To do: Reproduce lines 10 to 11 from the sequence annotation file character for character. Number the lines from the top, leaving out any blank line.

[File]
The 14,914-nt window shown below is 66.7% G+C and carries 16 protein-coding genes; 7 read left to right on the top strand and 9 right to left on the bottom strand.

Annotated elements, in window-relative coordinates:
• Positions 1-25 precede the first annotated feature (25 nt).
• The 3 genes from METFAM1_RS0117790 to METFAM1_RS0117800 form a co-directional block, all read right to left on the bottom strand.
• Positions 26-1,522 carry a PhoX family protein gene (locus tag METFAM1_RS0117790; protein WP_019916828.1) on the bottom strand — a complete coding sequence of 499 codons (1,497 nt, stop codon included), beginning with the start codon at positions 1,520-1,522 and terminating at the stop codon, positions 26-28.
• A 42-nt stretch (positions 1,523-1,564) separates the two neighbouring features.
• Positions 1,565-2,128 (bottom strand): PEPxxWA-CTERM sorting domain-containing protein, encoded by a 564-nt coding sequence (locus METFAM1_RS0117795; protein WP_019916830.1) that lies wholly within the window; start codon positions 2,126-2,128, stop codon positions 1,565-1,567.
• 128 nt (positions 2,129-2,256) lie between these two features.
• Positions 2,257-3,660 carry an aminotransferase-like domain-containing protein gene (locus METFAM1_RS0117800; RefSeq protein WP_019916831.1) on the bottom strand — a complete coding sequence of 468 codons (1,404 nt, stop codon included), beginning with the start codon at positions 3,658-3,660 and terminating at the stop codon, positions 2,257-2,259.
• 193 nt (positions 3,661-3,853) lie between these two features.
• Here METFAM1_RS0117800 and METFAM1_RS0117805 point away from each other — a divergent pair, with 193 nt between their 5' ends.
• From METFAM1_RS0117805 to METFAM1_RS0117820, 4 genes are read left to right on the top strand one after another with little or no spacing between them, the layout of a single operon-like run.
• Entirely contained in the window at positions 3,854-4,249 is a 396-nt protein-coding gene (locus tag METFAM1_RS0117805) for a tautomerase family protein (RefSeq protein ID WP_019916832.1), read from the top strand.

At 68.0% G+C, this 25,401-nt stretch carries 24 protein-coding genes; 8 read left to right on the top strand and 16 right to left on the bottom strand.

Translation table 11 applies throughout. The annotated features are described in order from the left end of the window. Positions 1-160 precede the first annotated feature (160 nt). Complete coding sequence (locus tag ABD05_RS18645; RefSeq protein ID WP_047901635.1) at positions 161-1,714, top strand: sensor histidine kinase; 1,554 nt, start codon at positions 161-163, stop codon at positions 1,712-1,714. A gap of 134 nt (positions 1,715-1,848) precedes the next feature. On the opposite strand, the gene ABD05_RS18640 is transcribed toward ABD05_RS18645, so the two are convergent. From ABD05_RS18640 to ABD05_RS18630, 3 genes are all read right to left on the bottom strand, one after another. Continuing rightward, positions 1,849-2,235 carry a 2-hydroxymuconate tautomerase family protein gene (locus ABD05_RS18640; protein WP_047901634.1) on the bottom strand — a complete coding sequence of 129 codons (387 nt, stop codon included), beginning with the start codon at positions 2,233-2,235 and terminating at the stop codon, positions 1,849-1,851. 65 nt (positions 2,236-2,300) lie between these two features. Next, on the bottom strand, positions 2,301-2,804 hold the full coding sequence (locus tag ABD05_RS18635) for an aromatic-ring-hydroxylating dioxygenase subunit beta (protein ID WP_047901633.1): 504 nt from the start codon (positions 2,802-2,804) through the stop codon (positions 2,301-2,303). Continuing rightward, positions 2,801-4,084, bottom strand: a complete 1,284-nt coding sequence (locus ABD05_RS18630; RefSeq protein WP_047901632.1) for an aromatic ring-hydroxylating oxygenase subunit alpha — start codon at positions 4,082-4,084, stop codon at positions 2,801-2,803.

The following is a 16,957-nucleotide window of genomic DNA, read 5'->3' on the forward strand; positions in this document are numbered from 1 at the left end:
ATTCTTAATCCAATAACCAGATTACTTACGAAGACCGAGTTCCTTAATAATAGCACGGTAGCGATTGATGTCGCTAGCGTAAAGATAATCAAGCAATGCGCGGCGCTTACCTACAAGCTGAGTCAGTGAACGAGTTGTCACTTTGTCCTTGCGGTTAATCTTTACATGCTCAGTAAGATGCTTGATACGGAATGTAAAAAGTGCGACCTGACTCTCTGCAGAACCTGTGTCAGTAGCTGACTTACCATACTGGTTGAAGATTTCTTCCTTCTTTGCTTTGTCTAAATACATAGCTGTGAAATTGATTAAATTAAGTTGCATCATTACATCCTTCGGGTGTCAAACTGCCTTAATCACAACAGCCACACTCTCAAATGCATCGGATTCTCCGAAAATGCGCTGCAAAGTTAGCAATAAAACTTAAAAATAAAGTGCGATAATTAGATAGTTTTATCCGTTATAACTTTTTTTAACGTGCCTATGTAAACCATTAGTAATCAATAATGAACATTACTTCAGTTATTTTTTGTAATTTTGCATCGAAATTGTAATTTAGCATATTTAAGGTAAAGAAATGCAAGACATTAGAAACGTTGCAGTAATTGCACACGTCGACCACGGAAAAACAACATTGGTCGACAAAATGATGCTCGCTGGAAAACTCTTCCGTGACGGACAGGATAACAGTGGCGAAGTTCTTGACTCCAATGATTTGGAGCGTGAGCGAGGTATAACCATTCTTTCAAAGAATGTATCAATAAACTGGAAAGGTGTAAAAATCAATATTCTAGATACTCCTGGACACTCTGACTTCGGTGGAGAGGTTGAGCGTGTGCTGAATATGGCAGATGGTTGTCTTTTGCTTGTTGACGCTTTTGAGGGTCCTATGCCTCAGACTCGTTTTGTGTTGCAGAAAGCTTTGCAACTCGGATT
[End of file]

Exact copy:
• 193 nt (positions 3,661-3,853) lie between these two features.
• Here METFAM1_RS0117800 and METFAM1_RS0117805 point away from each other — a divergent pair, with 193 nt between their 5' ends.